I’ve often heard, “I don’t really need a doula. My husband will be home with me at first, and then my mom will be visiting.”
Digging deeper, I find a doula is just as important in the early days when a new mom has family or friends around her. To start with, it still can be hard for a mom to ask for the help she needs. If your friend visits and wants to hold the baby, how can you tell her, what would REALLY help is for you to do the dishes? So often a new mom feels pressure to entertain guests who visit, and she ends up serving the guests instead of their giving her the doting and reverential support that she needs.
With mom’s own parents, brothers, sisters, or best friend, it may be easier to say how she really feels and to ask for help with the less glamorous tasks. But, moms have also told me, because they are the oldest sibling, or because they have professional experience in childcare or medical training, the family just doesn’t see them as a person who needs help. The family is so used to this woman taking care of everyone else that they see her as independent even now. They don’t know how to respond to her need to be tenderly mothered, protected, and supported.
There’s even more. As a new mom, every person around you is going through a transition, too.
One new dad told me, “When the baby cries and he just wants his mom, I feel like I can’t help, like I can’t fix things. How can I be a good father if I can’t fix things?”
Another dad said, “We used to be a couple, ‘you and me’ but now it’s just ‘mom and baby.’ Where do I fit now?”
A new grandmother said, “I’m not sure I’m ready to be called, ‘Grandma’!”
A sister said, “My sister won’t have time for me anymore, to listen or be there for me, because the new baby is more important. I’m afraid our relationship is going to change.”
These feelings are so true and real. And the potential is there for the baby to bring everyone closer as they support mom and feel the bond of family.
But so often, when we experience the stress, frustration, and sleep deprivation of the postpartum time, these fears and feelings come out as tension, conflict or criticism instead of honesty. It reminds me of weddings. A simple parallel is when the bride obsesses that the wedding should be perfect, rather than examining her own fears about this big change in her life. And she fights with her mom over table settings, rather than talking about worries that their relationship will change.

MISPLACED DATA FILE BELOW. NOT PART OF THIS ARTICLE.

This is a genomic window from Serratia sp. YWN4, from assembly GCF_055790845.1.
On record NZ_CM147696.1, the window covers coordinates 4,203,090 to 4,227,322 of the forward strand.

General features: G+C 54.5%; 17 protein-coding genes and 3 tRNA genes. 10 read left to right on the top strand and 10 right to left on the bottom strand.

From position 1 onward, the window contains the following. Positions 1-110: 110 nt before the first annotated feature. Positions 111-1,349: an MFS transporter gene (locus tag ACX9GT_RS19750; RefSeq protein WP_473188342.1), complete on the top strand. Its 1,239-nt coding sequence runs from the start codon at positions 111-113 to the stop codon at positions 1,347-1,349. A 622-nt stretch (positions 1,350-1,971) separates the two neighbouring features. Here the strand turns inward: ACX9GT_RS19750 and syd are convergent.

The same thing happens so often with the birth of a new baby. The new mom has needs and expects that her partner, mom, or best friend will fill them. She may be disappointed or hurt when those closest to her are coping with their own emotional transitions and can’t fully support her.
Enter the doula! A postpartum doula is present to support the new mom and fulfill her needs, without asking for emotional support in return. No worries of misunderstandings or unfulfilled expectations. This takes some of the pressure off, so that family members can process the transition in their own time, and help out the new mom in ways that feel right to them. Grandma might care for the older sibling while the doula offers breastfeeding support.
The doula is also an emotional support for mom’s partner. As a new parent, he or she is also adjusting to a new identity and new emotions, while trying to care for mom and baby. In the flurry of grocery shopping, cooking, cleaning, and diaper changing, mom’s partner also needs time to relax, take it all in, and find his or her place in the new family. The doula can listen and offer support to dad or partner, too, while modeling the many ways that he or she can support and nurture mom. A doula can take pressure off in this relationship too, helping mom, dad, and baby to grow new bonds and connect as a new family.